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ISO Heirloom Dried Beans or Rancho Gordo Beans in Toronto

t
To Market To Market Mar 2, 2010 08:53 PM

Hello,

I was wondering if anyone has seen the delicious looking Rancho Gordo heirloom dried beans anywhere in Toronto? I am kicking myself for not buying some when I was last in the USA!

If not, does anyone know of a source for interesting or heirloom dried beans in the city?

Thanks!

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  1. l
    lilaki RE: To Market To Market Mar 12, 2010 06:31 AM

    wow - timely post! i too am looking for heirloom beans ...

    has anyone tried to order from rancho gordo??

    tks!

    4 Replies
    1. re: lilaki
      e
      ehmi RE: lilaki Mar 12, 2010 11:28 AM

      Haven't called yet, but the Rancho Gordo website says:

      Canadian orders:
      call 707/259-1935
      for more information

      Maybe good news?

      1. re: ehmi
        l
        lilaki RE: ehmi Mar 12, 2010 11:43 AM

        just called...products are shipped via UPS ... shipping depends on weight. the person i spoke with said that shipping + duty averages about $5 - 7 per pound.

        YIKES!

        1. re: lilaki
          e
          ehmi RE: lilaki Mar 12, 2010 12:12 PM

          Eek!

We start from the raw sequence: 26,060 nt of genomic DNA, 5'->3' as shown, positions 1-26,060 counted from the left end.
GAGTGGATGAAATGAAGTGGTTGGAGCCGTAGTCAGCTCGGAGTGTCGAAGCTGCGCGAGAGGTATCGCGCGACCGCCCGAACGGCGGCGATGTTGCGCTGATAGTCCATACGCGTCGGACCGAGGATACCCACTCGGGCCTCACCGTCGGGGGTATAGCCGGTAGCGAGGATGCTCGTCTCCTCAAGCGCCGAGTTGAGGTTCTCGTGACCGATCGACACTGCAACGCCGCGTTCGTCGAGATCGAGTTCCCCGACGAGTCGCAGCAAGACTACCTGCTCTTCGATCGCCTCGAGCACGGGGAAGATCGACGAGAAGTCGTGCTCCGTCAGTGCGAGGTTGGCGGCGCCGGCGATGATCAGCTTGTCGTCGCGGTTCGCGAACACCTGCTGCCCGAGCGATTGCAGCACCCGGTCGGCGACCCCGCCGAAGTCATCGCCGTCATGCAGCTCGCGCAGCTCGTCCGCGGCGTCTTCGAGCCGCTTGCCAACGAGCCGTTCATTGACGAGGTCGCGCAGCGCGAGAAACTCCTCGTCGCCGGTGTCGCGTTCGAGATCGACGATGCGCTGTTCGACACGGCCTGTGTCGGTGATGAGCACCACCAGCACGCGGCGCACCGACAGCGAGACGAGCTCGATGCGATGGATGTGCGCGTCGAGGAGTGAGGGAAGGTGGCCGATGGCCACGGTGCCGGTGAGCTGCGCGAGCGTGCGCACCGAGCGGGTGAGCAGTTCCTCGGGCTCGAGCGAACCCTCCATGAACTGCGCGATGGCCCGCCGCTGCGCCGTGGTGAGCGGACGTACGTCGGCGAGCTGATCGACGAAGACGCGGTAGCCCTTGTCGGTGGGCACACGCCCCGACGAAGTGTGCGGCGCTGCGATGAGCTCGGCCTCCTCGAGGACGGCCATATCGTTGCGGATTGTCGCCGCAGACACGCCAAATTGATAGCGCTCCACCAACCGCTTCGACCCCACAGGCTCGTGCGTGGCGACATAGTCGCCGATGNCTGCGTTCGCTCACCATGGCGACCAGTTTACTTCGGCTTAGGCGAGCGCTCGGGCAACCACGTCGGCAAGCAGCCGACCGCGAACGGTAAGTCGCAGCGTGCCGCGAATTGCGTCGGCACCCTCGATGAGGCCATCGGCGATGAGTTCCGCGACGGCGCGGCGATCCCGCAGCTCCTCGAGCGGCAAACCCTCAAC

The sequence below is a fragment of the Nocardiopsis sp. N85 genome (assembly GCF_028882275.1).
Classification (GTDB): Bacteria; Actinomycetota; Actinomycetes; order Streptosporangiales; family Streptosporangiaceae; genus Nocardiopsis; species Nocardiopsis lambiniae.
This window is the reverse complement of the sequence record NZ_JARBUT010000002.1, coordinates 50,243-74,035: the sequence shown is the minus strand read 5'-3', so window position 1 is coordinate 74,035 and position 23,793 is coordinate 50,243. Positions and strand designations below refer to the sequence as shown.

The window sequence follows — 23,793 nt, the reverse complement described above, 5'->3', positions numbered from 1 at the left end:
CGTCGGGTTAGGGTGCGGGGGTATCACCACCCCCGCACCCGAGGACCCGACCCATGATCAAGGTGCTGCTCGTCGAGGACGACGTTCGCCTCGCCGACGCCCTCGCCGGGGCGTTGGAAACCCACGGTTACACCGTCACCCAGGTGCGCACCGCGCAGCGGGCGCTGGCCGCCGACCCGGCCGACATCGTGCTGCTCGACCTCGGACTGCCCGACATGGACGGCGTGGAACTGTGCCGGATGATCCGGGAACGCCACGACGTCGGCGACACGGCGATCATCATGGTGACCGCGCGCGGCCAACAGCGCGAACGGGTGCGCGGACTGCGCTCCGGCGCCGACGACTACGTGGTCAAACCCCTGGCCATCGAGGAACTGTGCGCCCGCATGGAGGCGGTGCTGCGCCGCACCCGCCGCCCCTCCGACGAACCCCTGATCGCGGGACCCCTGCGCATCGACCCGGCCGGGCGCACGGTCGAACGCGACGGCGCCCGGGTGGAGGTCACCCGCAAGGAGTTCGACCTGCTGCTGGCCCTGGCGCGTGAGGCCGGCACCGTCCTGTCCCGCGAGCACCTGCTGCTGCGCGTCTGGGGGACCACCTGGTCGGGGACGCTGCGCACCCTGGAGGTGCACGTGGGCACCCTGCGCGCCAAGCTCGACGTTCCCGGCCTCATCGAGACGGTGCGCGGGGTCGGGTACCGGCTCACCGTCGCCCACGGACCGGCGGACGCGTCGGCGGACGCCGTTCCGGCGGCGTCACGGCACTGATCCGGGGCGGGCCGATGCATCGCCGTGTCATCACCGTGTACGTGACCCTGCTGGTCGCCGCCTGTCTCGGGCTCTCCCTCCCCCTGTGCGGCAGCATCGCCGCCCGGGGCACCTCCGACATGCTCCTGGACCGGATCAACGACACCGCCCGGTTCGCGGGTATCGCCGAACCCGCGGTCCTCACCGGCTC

Thats some new math I don't want to learn!

          1. re: lilaki
            c
            CookatHomeinLondon RE: lilaki Mar 14, 2010 10:12 AM

            That's because UPS charges a fortune for brokerage fees. See if the company will ship USPS, which generally charges no brokerage.

            As for me, I ship regularly to Port Huron, MI and pick it up myself (an hour drive from London)

      2. l
        lilaki RE: To Market To Market Mar 12, 2010 06:38 AM

        i found this thread: http://chowhound.chow.com/topics/482430

        i'm really hoping things may have changed in the last year or so ... :(

        1. jayt90 RE: To Market To Market Mar 12, 2010 05:12 PM

          This thread smacks so much of "the grass is greener on the other side of the fence".
          Beans and peas are well suited to southwestern Ontario growing conditions, and we should be seeking out these varieties from local farmers.